The program is based on earlier MIT research that trained a computer to edit images automatically. Researchers taught that program how to automatically apply specific adjustments by feeding the system five variations of each image, all edited by a different photo editor. After repeating that process a few thousand times, the program learned how to identify and fix common image issues.
The new software is built on the same artificial intelligence platform but speeds up the program to the point where it completes edits in a tenth of the previous time. This allows the live view from the camera to show edits in real time instead of sending the shot to a cloud system for editing. So how did researchers achieve the speed boost? The output of the software actually isn’t an image, but an image formula. Calculating the changes (and only applying them if a photo is taken) speeds up the process.
The original image is also divided into grids, a form of downsizing the image for faster editing without losing pixels in the final image. The program works on each of the divided sections at once, editing hundreds of pixels simultaneously instead of factoring every single pixel.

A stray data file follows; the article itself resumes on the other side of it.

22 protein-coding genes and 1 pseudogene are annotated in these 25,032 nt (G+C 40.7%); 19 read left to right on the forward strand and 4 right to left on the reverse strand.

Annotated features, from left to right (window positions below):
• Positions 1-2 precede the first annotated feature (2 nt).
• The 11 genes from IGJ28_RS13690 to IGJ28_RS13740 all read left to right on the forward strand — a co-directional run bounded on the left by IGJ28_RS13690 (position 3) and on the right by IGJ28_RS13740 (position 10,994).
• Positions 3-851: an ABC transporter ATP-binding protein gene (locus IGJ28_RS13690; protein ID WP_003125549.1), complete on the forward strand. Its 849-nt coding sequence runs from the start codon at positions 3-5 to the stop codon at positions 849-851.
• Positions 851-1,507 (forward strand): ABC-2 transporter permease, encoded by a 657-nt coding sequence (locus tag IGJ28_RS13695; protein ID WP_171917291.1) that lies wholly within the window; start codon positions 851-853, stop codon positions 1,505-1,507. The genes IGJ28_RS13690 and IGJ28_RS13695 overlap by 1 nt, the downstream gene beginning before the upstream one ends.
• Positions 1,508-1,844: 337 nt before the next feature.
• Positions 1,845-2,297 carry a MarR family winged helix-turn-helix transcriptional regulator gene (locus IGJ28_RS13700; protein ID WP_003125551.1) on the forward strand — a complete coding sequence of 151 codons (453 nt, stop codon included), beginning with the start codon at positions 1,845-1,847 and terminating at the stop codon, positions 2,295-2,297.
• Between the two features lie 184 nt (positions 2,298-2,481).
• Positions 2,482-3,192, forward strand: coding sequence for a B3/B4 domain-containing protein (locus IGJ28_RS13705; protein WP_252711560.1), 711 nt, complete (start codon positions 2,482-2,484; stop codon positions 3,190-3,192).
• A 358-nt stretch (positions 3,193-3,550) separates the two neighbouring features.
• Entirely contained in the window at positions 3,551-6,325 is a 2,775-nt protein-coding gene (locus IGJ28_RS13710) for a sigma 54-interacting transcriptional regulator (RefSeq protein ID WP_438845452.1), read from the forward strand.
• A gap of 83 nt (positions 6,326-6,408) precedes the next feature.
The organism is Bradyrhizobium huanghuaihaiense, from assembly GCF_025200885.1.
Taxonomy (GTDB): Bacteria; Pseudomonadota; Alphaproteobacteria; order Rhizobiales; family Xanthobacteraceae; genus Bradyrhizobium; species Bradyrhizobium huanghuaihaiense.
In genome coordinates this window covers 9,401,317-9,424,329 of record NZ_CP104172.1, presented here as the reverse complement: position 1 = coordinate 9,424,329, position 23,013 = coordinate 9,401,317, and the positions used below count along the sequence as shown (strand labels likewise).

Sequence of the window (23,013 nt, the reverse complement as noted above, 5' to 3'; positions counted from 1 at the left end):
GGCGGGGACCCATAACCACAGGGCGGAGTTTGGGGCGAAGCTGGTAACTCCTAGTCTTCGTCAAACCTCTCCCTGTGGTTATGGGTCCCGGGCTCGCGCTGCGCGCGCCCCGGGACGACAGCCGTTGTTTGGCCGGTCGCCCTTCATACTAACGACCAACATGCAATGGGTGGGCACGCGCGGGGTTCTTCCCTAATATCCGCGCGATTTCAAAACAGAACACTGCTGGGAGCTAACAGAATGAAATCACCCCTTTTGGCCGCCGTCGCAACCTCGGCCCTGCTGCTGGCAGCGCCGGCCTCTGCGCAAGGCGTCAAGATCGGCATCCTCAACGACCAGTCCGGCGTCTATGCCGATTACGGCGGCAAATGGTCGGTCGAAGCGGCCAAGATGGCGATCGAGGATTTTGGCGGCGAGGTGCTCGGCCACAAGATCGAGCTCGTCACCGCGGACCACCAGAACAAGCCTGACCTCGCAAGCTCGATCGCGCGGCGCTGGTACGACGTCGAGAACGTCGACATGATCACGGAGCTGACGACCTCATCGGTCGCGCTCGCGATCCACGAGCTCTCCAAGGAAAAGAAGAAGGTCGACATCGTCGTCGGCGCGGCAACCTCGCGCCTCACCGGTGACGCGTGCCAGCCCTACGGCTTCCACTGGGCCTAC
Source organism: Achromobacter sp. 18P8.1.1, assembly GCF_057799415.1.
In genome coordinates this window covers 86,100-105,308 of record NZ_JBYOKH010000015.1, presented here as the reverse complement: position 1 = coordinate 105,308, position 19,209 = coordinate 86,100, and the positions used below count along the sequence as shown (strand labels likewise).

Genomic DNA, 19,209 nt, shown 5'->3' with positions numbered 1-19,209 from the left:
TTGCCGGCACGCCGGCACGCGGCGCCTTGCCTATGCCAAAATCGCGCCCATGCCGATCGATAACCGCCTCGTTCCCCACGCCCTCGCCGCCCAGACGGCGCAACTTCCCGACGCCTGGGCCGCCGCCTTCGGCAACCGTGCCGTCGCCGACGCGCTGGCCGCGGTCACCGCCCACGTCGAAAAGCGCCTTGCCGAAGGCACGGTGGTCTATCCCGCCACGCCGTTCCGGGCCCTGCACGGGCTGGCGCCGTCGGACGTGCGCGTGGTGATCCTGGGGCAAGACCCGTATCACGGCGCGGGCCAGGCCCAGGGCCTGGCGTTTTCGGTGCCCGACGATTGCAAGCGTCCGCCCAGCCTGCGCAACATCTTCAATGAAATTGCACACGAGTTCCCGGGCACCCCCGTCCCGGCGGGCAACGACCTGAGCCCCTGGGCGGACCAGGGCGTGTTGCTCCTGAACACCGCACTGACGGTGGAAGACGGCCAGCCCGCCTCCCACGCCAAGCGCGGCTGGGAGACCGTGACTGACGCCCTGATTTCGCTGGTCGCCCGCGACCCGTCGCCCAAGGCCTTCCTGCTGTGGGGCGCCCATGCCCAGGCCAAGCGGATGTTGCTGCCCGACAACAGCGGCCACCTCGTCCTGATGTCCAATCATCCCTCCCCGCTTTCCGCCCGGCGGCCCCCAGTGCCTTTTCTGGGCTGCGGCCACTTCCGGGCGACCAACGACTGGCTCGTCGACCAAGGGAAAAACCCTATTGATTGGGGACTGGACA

With those two changes, the program only needs about 100 megabytes to perform each image edit, while without those two modifications the same software needed 12 gigabytes.
The research is a growing trend of looking to computational photography to solve the shortcomings of the hardware that can fit inside of a smartphone. Unlike earlier programs, the automatic photo software from MIT and Google looks to solve one of computational photography’s biggest obstacles, the limited processing power of a mobile device. In the researcher’s experiment, the program applied a high-dynamic range algorithm in real time, boosting the image’s colors and range of light beyond what the hardware itself could achieve.
“This technology has the potential to be very useful for real-time image enhancement on mobile platforms,” said Jon Barron, a Google researcher who worked on the project. “Using machine learning for computational photography is an exciting prospect but is limited by the severe computational and power constraints of mobile phones. This paper may provide us with a way to sidestep these issues and produce new, compelling, real-time photographic experiences without draining your battery or giving you a laggy viewfinder experience.”